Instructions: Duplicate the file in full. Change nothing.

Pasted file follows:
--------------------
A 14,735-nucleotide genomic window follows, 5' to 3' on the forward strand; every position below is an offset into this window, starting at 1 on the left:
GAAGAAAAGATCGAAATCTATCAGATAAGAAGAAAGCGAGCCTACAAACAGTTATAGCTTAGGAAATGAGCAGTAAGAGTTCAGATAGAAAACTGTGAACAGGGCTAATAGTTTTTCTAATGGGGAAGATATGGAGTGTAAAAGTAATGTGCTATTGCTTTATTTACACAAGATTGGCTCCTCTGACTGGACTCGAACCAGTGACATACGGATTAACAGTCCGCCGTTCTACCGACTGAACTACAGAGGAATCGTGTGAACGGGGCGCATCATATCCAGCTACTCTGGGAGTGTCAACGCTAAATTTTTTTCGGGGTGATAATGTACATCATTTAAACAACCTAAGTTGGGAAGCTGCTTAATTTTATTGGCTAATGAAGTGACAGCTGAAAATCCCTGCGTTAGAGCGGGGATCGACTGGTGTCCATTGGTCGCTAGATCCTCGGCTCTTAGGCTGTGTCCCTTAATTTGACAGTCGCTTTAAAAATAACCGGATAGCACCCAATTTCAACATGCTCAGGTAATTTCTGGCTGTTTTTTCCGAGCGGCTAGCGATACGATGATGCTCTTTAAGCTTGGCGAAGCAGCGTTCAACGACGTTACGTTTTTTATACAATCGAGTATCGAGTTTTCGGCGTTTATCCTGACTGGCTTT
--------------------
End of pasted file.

A 14,735-nucleotide genomic window follows, 5' to 3' on the forward strand; every position below is an offset into this window, starting at 1 on the left:
GAAGAAAAGATCGAAATCTATCAGATAAGAAGAAAGCGAGCCTACAAACAGTTATAGCTTAGGAAATGAGCAGTAAGAGTTCAGATAGAAAACTGTGAACAGGGCTAATAGTTTTTCTAATGGGGAAGATATGGAGTGTAAAAGTAATGTGCTATTGCTTTATTTACACAAGATTGGCTCCTCTGACTGGACTCGAACCAGTGACATACGGATTAACAGTCCGCCGTTCTACCGACTGAACTACAGAGGAATCGTGTGAACGGGGCGCATCATATCCAGCTACTCTGGGAGTGTCAACGCTAAATTTTTTTCGGGGTGATAATGTACATCATTTAAACAACCTAAGTTGGGAAGCTGCTTAATTTTATTGGCTAATGAAGTGACAGCTGAAAATCCCTGCGTTAGAGCGGGGATCGACTGGTGTCCATTGGTCGCTAGATCCTCGGCTCTTAGGCTGTGTCCCTTAATTTGACAGTCGCTTTAAAAATAACCGGATAGCACCCAATTTCAACATGCTCAGGTAATTTCTGGCTGTTTTTTCCGAGCGGCTAGCGATACGATGATGCTCTTTAAGCTTGGCGAAGCAGCGTTCAACGACGTTACGTTTTTTATACAATCGAGTATCGAGTTTTCGGCGTTTATCCTGACTGGCTTT